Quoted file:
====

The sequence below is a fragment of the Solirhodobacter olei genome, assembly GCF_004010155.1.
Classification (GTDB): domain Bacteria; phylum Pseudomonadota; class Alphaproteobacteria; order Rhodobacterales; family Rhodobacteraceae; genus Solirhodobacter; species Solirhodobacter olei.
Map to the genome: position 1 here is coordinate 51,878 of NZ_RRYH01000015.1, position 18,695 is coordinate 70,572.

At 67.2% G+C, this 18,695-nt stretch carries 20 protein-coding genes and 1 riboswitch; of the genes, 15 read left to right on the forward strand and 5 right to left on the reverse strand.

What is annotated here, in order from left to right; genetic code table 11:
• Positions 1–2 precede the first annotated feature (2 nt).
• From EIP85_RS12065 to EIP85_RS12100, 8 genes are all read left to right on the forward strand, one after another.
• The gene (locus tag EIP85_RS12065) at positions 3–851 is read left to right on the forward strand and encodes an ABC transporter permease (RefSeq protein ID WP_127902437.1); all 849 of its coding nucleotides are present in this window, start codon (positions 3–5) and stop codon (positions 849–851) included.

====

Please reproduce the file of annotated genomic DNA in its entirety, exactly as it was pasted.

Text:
The sequence below is a fragment of the Solirhodobacter olei genome, assembly GCF_004010155.1.
Classification (GTDB): domain Bacteria; phylum Pseudomonadota; class Alphaproteobacteria; order Rhodobacterales; family Rhodobacteraceae; genus Solirhodobacter; species Solirhodobacter olei.
Map to the genome: position 1 here is coordinate 51,878 of NZ_RRYH01000015.1, position 18,695 is coordinate 70,572.

At 67.2% G+C, this 18,695-nt stretch carries 20 protein-coding genes and 1 riboswitch; of the genes, 15 read left to right on the forward strand and 5 right to left on the reverse strand.

What is annotated here, in order from left to right; genetic code table 11:
• Positions 1–2 precede the first annotated feature (2 nt).
• From EIP85_RS12065 to EIP85_RS12100, 8 genes are all read left to right on the forward strand, one after another.
• The gene (locus tag EIP85_RS12065) at positions 3–851 is read left to right on the forward strand and encodes an ABC transporter permease (RefSeq protein ID WP_127902437.1); all 849 of its coding nucleotides are present in this window, start codon (positions 3–5) and stop codon (positions 849–851) included.